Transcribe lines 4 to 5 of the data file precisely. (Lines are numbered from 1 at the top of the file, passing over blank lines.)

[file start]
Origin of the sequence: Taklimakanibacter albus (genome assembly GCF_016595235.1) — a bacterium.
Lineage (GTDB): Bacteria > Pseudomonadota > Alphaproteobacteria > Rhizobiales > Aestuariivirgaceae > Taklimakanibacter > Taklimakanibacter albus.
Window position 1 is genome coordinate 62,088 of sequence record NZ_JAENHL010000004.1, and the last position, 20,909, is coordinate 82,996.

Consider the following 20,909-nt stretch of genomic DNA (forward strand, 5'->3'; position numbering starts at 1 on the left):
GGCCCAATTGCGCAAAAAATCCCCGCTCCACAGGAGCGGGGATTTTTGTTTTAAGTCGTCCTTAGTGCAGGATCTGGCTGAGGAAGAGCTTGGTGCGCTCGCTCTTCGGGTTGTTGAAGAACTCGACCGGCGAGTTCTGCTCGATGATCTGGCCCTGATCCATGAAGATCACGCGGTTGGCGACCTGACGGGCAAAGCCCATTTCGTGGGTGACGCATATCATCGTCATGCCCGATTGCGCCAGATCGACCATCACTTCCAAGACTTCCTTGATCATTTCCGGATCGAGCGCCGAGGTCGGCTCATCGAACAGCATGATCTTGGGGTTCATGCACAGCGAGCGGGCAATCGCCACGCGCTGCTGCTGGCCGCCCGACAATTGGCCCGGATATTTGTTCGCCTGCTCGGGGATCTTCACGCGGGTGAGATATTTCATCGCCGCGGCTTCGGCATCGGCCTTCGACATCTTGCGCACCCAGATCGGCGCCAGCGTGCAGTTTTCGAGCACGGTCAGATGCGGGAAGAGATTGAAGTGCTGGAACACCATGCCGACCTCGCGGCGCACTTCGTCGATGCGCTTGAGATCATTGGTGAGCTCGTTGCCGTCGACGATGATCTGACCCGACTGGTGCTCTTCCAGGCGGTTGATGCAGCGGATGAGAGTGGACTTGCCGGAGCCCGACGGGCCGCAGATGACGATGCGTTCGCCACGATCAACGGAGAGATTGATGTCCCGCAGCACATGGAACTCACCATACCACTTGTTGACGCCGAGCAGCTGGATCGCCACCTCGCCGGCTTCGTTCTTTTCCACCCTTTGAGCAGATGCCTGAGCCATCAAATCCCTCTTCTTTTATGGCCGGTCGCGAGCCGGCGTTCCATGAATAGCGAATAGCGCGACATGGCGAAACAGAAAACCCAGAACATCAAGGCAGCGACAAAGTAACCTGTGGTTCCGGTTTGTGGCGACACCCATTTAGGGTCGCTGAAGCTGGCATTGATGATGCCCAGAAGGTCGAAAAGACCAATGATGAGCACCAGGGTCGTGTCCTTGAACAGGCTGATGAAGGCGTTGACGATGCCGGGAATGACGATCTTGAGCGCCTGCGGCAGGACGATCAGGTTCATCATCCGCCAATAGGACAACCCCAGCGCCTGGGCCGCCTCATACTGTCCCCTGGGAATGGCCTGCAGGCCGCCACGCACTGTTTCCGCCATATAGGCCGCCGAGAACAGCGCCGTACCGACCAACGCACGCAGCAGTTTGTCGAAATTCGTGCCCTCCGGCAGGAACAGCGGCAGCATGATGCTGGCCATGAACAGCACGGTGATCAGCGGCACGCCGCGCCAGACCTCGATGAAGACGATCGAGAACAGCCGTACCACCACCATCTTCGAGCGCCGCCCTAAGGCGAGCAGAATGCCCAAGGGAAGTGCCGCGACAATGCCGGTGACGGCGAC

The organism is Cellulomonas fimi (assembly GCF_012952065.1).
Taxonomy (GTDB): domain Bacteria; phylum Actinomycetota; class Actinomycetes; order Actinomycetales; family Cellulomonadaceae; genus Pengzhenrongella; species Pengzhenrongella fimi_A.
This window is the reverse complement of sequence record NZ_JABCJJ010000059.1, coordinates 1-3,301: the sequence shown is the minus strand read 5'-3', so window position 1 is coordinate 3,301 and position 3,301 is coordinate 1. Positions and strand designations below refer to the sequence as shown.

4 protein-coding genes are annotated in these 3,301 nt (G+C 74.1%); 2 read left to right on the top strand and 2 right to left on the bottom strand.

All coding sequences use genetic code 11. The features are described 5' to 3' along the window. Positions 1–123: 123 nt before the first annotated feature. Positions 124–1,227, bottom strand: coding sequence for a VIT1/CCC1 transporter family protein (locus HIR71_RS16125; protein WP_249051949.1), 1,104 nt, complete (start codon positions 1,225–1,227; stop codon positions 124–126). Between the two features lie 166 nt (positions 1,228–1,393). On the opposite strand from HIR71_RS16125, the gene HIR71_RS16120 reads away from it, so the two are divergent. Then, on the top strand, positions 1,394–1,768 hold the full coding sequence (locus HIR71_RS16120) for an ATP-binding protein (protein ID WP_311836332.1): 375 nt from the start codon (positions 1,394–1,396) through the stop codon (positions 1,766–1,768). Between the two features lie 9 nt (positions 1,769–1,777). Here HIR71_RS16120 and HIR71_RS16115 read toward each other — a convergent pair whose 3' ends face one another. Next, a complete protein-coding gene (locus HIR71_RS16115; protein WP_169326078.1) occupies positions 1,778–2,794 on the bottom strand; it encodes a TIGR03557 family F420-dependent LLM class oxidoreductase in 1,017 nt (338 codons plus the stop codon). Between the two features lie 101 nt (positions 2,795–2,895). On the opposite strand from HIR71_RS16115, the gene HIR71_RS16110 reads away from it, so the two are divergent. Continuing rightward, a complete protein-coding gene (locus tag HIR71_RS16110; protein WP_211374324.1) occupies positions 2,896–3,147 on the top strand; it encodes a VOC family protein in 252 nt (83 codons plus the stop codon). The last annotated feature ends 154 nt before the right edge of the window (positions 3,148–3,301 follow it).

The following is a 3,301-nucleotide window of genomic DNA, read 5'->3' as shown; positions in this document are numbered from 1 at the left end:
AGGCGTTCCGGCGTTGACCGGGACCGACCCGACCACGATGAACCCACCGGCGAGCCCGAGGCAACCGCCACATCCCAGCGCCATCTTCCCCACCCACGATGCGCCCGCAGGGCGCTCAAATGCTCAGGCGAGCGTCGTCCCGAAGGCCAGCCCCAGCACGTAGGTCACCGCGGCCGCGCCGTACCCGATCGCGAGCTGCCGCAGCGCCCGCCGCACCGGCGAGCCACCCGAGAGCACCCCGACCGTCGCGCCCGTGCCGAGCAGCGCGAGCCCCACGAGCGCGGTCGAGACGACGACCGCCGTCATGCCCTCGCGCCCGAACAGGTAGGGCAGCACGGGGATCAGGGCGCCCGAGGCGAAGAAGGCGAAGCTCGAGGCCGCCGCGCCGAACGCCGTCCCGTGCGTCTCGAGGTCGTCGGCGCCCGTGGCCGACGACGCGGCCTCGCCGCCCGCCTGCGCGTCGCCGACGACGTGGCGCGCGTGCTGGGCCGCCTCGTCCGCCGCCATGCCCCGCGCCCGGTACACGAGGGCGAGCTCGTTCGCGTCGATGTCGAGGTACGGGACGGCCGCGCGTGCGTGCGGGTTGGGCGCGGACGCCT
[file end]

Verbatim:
Consider the following 20,909-nt stretch of genomic DNA (forward strand, 5'->3'; position numbering starts at 1 on the left):
GGCCCAATTGCGCAAAAAATCCCCGCTCCACAGGAGCGGGGATTTTTGTTTTAAGTCGTCCTTAGTGCAGGATCTGGCTGAGGAAGAGCTTGGTGCGCTCGCTCTTCGGGTTGTTGAAGAACTCGACCGGCGAGTTCTGCTCGATGATCTGGCCCTGATCCATGAAGATCACGCGGTTGGCGACCTGACGGGCAAAGCCCATTTCGTGGGTGACGCATATCATCGTCATGCCCGATTGCGCCAGATCGACCATCACTTCCAAGACTTCCTTGATCATTTCCGGATCGAGCGCCGAGGTCGGCTCATCGAACAGCATGATCTTGGGGTTCATGCACAGCGAGCGGGCAATCGCCACGCGCTGCTGCTGGCCGCCCGACAATTGGCCCGGATATTTGTTCGCCTGCTCGGGGATCTTCACGCGGGTGAGATATTTCATCGCCGCGGCTTCGGCATCGGCCTTCGACATCTTGCGCACCCAGATCGGCGCCAGCGTGCAGTTTTCGAGCACGGTCAGATGCGGGAAGAGATTGAAGTGCTGGAACACCATGCCGACCTCGCGGCGCACTTCGTCGATGCGCTTGAGATCATTGGTGAGCTCGTTGCCGTCGACGATGATCTGACCCGACTGGTGCTCTTCCAGGCGGTTGATGCAGCGGATGAGAGTGGACTTGCCGGAGCCCGACGGGCCGCAGATGACGATGCGTTCGCCACGATCAACGGAGAGATTGATGTCCCGCAGCACATGGAACTCACCATACCACTTGTTGACGCCGAGCAGCTGGATCGCCACCTCGCCGGCTTCGTTCTTTTCCACCCTTTGAGCAGATGCCTGAGCCATCAAATCCCTCTTCTTTTATGGCCGGTCGCGAGCCGGCGTTCCATGAATAGCGAATAGCGCGACATGGCGAAACAGAAAACCCAGAACATCAAGGCAGCGACAAAGTAACCTGTGGTTCCGGTTTGTGGCGACACCCATTTAGGGTCGCTGAAGCTGGCATTGATGATGCCCAGAAGGTCGAAAAGACCAATGATGAGCACCAGGGTCGTGTCCTTGAACAGGCTGATGAAGGCGTTGACGATGCCGGGAATGACGATCTTGAGCGCCTGCGGCAGGACGATCAGGTTCATCATCCGCCAATAGGACAACCCCAGCGCCTGGGCCGCCTCATACTGTCCCCTGGGAATGGCCTGCAGGCCGCCACGCACTGTTTCCGCCATATAGGCCGCCGAGAACAGCGCCGTACCGACCAACGCACGCAGCAGTTTGTCGAAATTCGTGCCCTCCGGCAGGAACAGCGGCAGCATGATGCTGGCCATGAACAGCACGGTGATCAGCGGCACGCCGCGCCAGACCTCGATGAAGACGATCGAGAACAGCCGTACCACCACCATCTTCGAGCGCCGCCCTAAGGCGAGCAGAATGCCCAAGGGAAGTGCCGCGACAATGCCGGTGACGGCGAC